In fact, it is more accurate to say that it is time to start treatment rather than the age of operation. Treatment of cleft lip and palate babies starts the first 48 hours after birth. Some surgeons perform the cleft lip surgery in the first week after birth, while some surgeons perform this operation in the 2-6th postnatal period considering the development of the child. between months. Some surgeons perform a temporary lip operation before the actual lip operation and prepare the anatomical structures of the baby for the actual operation (lip adhesion). These methods generally do not differ greatly from each other. The Plastic Surgeon prefers whatever teaching he has received during his training. Families do not need to worry about this. On the other hand, regardless of the level of deformity, it should be evaluated by an orthodontist immediately after birth and anatomic structures should be developed regularly with various intraoral or extraoral devices according to the type of deformity. In the Far East, where this deformity is common, preoperative orthodontic treatment is very well applied, but unfortunately it is only provided in certain centres in our country. In addition, these babies should be examined by a paediatrician immediately after birth and any additional anomalies should be investigated. Parents should also be provided with psychological support (especially if no prenatal cleft lip and palate diagnosis has been made). Since the sucking function is not sufficient in these babies, the mother is told about the feeding style of the baby (on the lap and spoon or with a special bottle and using an oral obturator in the cleft palate).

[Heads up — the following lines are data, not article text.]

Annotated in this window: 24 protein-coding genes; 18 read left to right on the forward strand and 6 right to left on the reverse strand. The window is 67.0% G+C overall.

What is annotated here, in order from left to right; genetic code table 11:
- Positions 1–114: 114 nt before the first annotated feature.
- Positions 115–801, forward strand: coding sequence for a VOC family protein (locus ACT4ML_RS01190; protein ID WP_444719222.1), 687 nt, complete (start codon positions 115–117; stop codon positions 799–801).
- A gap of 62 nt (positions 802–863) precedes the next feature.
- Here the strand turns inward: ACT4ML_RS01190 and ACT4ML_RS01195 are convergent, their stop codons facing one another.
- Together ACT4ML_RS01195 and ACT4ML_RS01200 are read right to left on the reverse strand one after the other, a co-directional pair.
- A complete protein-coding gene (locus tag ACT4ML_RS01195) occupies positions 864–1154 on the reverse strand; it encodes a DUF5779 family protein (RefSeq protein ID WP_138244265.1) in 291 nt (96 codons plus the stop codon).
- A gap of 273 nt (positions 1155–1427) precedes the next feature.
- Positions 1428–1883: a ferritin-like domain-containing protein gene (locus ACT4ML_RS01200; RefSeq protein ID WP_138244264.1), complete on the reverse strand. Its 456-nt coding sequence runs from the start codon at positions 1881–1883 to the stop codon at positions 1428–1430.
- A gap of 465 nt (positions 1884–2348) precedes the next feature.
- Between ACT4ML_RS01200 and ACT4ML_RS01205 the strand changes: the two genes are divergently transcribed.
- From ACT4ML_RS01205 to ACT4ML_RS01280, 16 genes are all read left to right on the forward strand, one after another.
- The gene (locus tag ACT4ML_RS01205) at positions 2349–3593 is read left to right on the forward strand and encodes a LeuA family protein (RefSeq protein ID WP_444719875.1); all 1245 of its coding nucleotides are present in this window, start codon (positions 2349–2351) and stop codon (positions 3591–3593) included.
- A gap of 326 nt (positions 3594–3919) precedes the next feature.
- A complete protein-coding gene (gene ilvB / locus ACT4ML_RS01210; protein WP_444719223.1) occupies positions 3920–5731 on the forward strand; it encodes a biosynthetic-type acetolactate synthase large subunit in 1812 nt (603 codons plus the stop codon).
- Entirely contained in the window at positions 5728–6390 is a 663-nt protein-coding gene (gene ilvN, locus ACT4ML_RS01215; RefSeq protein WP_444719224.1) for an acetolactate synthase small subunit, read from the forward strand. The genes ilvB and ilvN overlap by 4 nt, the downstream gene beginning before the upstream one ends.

It is a bit more difficult to perform the surgery in the first week. Because the baby is not stable during this period and carries risks in terms of anesthesia. In addition, the lip structure is not yet large enough to perform an operation on them is quite difficult. Babies with cleft lips are mostly operated in 2-3 months after birth. It is important that the weight of the baby increases gradually before the operation. In infants with poor development, it is best not to perform surgery until the problem is corrected. Pre-operative tests of the baby should be performed to show that blood values such as hemoglobins, hematocrits, bleeding clotting time are at normal levels. Since these cases are always operated under general anesthesia, it is imperative that the baby is prepared before surgery.